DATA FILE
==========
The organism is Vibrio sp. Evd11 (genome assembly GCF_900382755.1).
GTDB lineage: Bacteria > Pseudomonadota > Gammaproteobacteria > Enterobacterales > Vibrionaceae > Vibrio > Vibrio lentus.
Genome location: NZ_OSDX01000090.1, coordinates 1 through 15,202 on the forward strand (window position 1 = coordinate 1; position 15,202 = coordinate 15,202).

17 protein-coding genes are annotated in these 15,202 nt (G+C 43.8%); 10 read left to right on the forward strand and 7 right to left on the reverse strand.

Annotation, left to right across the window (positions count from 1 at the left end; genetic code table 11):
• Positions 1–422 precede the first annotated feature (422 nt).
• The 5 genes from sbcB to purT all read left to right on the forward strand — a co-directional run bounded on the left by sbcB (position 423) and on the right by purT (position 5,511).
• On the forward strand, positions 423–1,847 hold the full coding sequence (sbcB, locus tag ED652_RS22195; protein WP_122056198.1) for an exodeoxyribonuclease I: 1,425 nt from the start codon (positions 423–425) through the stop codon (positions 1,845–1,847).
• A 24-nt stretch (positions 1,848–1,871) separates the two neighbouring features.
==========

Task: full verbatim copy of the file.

The organism is Vibrio sp. Evd11 (genome assembly GCF_900382755.1).
GTDB lineage: Bacteria > Pseudomonadota > Gammaproteobacteria > Enterobacterales > Vibrionaceae > Vibrio > Vibrio lentus.
Genome location: NZ_OSDX01000090.1, coordinates 1 through 15,202 on the forward strand (window position 1 = coordinate 1; position 15,202 = coordinate 15,202).

17 protein-coding genes are annotated in these 15,202 nt (G+C 43.8%); 10 read left to right on the forward strand and 7 right to left on the reverse strand.

Annotation, left to right across the window (positions count from 1 at the left end; genetic code table 11):
• Positions 1–422 precede the first annotated feature (422 nt).
• The 5 genes from sbcB to purT all read left to right on the forward strand — a co-directional run bounded on the left by sbcB (position 423) and on the right by purT (position 5,511).
• On the forward strand, positions 423–1,847 hold the full coding sequence (sbcB, locus tag ED652_RS22195; protein WP_122056198.1) for an exodeoxyribonuclease I: 1,425 nt from the start codon (positions 423–425) through the stop codon (positions 1,845–1,847).
• A 24-nt stretch (positions 1,848–1,871) separates the two neighbouring features.